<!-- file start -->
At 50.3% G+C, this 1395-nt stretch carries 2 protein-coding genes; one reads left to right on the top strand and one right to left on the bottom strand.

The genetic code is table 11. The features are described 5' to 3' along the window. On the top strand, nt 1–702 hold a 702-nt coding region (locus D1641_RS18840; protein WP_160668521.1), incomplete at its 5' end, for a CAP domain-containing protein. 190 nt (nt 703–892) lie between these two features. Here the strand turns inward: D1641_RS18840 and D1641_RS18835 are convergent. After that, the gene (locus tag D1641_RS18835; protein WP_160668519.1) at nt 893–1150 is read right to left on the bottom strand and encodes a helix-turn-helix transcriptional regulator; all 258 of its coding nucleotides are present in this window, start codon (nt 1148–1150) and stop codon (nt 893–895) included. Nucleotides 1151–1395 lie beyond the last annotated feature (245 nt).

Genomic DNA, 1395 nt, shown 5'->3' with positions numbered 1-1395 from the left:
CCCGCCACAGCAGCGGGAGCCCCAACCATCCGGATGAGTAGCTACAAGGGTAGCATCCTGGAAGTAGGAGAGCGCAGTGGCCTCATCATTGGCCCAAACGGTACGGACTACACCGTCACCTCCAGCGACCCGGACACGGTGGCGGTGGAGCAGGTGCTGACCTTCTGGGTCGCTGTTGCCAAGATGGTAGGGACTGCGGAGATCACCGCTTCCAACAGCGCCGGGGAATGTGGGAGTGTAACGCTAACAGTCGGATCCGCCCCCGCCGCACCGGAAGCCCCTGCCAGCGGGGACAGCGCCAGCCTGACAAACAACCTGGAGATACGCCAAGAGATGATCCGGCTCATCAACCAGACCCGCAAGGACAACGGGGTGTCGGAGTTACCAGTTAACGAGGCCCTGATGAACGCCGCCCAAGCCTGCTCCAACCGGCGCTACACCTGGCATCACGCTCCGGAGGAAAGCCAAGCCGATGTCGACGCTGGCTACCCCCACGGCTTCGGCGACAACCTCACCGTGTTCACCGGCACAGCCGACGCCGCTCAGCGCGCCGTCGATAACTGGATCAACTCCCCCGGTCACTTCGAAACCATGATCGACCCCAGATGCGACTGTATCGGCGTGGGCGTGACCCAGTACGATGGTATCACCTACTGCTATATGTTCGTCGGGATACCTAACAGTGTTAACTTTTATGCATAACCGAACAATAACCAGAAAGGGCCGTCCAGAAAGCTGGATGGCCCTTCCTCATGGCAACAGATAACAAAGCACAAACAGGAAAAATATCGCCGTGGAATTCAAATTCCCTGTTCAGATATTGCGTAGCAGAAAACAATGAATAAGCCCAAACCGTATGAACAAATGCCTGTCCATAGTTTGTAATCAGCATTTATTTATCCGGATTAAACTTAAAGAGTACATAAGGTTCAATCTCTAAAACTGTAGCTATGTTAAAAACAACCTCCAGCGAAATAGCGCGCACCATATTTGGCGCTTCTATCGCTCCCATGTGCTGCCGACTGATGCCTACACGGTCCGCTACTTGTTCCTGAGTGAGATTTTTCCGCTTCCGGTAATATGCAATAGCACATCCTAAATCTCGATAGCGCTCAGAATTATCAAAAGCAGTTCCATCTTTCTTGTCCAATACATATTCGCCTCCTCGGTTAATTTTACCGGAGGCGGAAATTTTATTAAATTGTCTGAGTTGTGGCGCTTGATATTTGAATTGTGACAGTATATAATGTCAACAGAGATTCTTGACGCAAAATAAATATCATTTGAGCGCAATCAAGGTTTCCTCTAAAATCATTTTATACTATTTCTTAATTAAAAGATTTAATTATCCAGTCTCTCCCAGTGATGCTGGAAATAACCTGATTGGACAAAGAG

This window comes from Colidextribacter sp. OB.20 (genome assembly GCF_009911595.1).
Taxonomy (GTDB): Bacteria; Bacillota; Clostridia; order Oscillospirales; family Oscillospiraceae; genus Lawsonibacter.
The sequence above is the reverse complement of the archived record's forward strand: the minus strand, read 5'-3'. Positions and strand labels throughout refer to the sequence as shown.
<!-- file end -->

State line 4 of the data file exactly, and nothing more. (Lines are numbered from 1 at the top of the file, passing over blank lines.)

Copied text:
CCCGCCACAGCAGCGGGAGCCCCAACCATCCGGATGAGTAGCTACAAGGGTAGCATCCTGGAAGTAGGAGAGCGCAGTGGCCTCATCATTGGCCCAAACGGTACGGACTACACCGTCACCTCCAGCGACCCGGACACGGTGGCGGTGGAGCAGGTGCTGACCTTCTGGGTCGCTGTTGCCAAGATGGTAGGGACTGCGGAGATCACCGCTTCCAACAGCGCCGGGGAATGTGGGAGTGTAACGCTAACAGTCGGATCCGCCCCCGCCGCACCGGAAGCCCCTGCCAGCGGGGACAGCGCCAGCCTGACAAACAACCTGGAGATACGCCAAGAGATGATCCGGCTCATCAACCAGACCCGCAAGGACAACGGGGTGTCGGAGTTACCAGTTAACGAGGCCCTGATGAACGCCGCCCAAGCCTGCTCCAACCGGCGCTACACCTGGCATCACGCTCCGGAGGAAAGCCAAGCCGATGTCGACGCTGGCTACCCCCACGGCTTCGGCGACAACCTCACCGTGTTCACCGGCACAGCCGACGCCGCTCAGCGCGCCGTCGATAACTGGATCAACTCCCCCGGTCACTTCGAAACCATGATCGACCCCAGATGCGACTGTATCGGCGTGGGCGTGACCCAGTACGATGGTATCACCTACTGCTATATGTTCGTCGGGATACCTAACAGTGTTAACTTTTATGCATAACCGAACAATAACCAGAAAGGGCCGTCCAGAAAGCTGGATGGCCCTTCCTCATGGCAACAGATAACAAAGCACAAACAGGAAAAATATCGCCGTGGAATTCAAATTCCCTGTTCAGATATTGCGTAGCAGAAAACAATGAATAAGCCCAAACCGTATGAACAAATGCCTGTCCATAGTTTGTAATCAGCATTTATTTATCCGGATTAAACTTAAAGAGTACATAAGGTTCAATCTCTAAAACTGTAGCTATGTTAAAAACAACCTCCAGCGAAATAGCGCGCACCATATTTGGCGCTTCTATCGCTCCCATGTGCTGCCGACTGATGCCTACACGGTCCGCTACTTGTTCCTGAGTGAGATTTTTCCGCTTCCGGTAATATGCAATAGCACATCCTAAATCTCGATAGCGCTCAGAATTATCAAAAGCAGTTCCATCTTTCTTGTCCAATACATATTCGCCTCCTCGGTTAATTTTACCGGAGGCGGAAATTTTATTAAATTGTCTGAGTTGTGGCGCTTGATATTTGAATTGTGACAGTATATAATGTCAACAGAGATTCTTGACGCAAAATAAATATCATTTGAGCGCAATCAAGGTTTCCTCTAAAATCATTTTATACTATTTCTTAATTAAAAGATTTAATTATCCAGTCTCTCCCAGTGATGCTGGAAATAACCTGATTGGACAAAGAG